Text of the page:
My husband is Liberian. Our children love to eat plantains, cassava, palaver sauce and all sorts of delicious West African food. They also love my Midwestern food – hot dish, chicken pot pies, cheese curds. But, if they get to choose a take out meal they pick Indian food or Ethiopian food.
Neither my husband or I had ever tried Indian food or Ethiopian food until college and neither of us really ate out at restaurants as kids, so we are amazed and proud of their global palates. Food is a big part of culture. It helps us understand ourselves and those from other cultures. We love that our children are learning about us and about the world through food.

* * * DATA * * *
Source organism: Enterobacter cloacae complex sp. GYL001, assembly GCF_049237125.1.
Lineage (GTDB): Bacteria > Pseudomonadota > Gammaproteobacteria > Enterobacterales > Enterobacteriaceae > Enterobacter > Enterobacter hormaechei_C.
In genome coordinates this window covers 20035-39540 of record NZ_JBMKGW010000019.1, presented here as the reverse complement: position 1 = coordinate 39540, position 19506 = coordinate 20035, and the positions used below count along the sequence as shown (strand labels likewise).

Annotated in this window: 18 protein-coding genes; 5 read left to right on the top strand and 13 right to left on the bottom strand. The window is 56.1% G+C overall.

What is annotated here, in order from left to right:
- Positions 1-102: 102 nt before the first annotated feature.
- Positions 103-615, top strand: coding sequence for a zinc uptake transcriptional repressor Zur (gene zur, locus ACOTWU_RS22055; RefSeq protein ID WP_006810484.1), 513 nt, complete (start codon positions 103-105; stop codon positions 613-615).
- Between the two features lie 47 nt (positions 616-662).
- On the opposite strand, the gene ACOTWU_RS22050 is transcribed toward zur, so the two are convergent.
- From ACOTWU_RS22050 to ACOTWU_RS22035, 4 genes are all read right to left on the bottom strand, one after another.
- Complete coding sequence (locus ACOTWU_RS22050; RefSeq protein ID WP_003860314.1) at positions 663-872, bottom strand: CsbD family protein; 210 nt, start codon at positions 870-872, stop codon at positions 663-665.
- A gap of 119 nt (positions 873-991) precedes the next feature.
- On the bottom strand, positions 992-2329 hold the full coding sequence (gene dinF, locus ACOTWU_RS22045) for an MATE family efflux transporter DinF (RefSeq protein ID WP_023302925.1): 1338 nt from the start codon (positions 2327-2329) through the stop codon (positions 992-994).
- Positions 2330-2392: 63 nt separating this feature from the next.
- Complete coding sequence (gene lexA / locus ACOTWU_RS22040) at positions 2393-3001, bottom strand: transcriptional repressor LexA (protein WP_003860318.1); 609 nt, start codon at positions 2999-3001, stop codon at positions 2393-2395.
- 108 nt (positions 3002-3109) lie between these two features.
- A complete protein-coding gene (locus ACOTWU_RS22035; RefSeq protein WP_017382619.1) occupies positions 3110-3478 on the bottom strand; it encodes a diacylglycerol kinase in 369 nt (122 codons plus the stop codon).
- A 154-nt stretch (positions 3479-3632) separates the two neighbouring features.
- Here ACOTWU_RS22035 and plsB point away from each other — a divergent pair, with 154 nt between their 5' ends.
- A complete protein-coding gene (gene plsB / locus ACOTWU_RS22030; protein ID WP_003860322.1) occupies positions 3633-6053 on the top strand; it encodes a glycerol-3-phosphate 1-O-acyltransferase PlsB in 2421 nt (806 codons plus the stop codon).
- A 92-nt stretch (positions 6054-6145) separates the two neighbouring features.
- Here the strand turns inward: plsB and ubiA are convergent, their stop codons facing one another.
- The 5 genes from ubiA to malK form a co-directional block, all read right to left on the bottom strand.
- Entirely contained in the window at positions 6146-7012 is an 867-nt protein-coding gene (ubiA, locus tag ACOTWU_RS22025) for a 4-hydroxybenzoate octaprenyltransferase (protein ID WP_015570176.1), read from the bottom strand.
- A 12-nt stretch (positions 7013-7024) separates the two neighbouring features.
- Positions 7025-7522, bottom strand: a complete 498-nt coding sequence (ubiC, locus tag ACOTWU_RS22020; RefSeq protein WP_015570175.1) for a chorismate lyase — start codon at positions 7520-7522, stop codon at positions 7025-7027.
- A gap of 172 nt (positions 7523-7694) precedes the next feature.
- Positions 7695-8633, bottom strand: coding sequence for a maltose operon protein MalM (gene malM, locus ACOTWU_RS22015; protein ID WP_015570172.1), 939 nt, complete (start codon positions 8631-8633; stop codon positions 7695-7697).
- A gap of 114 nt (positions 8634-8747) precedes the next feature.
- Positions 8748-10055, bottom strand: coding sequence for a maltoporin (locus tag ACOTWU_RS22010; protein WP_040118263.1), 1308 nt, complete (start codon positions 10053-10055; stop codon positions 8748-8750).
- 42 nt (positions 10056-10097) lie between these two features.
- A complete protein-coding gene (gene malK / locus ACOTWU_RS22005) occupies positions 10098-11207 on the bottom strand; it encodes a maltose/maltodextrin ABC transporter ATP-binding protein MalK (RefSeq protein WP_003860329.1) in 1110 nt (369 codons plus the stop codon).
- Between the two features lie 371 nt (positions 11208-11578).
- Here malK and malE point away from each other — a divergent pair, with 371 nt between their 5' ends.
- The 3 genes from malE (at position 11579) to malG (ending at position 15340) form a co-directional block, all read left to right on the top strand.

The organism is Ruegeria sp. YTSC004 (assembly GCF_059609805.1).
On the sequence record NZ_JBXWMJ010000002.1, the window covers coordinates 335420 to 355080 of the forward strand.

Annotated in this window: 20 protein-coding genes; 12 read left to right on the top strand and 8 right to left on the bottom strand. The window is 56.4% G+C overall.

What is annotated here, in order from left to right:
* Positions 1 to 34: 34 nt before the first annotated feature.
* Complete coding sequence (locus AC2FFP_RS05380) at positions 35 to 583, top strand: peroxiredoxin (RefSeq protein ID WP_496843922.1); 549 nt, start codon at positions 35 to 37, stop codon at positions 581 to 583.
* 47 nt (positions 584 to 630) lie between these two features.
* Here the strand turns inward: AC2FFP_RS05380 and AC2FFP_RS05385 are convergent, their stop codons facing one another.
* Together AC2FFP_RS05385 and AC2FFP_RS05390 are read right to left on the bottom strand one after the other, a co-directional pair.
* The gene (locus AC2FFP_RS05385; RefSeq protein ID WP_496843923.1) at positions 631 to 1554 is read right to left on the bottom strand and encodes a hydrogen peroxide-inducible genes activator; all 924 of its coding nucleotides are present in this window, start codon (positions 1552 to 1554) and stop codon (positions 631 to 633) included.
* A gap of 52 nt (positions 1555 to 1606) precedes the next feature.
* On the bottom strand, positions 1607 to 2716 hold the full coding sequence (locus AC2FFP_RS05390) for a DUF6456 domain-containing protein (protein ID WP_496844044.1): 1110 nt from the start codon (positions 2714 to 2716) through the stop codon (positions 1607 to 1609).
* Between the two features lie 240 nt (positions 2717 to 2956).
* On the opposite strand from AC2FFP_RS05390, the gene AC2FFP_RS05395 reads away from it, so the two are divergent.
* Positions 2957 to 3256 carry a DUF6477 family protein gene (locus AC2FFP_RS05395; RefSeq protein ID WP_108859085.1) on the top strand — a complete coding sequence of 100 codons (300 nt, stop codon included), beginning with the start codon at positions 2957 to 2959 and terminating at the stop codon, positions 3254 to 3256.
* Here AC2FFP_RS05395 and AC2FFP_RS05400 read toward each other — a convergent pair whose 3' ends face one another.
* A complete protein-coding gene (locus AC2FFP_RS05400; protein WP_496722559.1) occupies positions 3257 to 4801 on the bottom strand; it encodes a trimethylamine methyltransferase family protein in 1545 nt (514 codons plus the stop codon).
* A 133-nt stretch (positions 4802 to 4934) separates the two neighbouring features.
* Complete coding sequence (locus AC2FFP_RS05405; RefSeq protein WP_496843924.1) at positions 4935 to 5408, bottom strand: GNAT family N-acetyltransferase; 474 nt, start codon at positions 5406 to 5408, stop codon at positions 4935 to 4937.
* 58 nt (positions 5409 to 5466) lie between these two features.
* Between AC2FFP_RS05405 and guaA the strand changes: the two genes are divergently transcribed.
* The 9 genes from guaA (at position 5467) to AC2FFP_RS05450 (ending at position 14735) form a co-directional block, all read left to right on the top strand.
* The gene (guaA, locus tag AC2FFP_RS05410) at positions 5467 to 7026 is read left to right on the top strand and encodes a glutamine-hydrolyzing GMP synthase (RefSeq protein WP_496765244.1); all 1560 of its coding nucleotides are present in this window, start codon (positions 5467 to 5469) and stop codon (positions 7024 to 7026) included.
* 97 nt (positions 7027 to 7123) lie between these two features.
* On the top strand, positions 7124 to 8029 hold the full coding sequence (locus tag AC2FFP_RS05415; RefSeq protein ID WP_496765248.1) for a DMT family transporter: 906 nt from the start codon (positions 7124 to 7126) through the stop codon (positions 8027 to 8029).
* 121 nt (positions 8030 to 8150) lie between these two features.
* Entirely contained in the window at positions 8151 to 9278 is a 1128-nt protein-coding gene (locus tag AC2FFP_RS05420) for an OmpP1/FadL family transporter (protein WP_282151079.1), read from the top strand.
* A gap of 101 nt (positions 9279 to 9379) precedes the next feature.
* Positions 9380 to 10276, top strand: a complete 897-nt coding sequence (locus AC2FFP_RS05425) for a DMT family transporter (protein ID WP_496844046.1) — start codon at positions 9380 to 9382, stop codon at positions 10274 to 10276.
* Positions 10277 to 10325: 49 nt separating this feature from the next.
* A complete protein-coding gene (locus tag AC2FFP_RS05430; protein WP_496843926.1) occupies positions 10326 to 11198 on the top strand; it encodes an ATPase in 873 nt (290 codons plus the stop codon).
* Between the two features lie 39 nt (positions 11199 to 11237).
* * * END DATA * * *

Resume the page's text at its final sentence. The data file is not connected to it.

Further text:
Comfort food is what we grew up with, what our family fed us around dinner tables as we talked through our days. Or what the gave us when we were sick, or sad, or when we first got braces. It reminds of us love, and, well, comfort.
I sometimes wonder what my children will reach for as their comfort food. I love that they will have food from both my husbands birth culture and my birth culture to choose from. I love too that they will also know what a great bowl of pho should taste like. It will bring them closer to their rich heritage and to the not so big world.
Being in a multiracial/multicultural marriage has also expanded my own definition of comfort food. Jollof rice, a dish I had never heard of until I met my husband, is now my go to holiday dish. My husband, who once cringed if some version of rice wasn’t on the menu, now savors a good chicken noodle soup night.
Food is culture. Our family’s culture, like I imagine to be true for so many multiracial families, is a wonderful blend of ourselves, our neighbors and our world.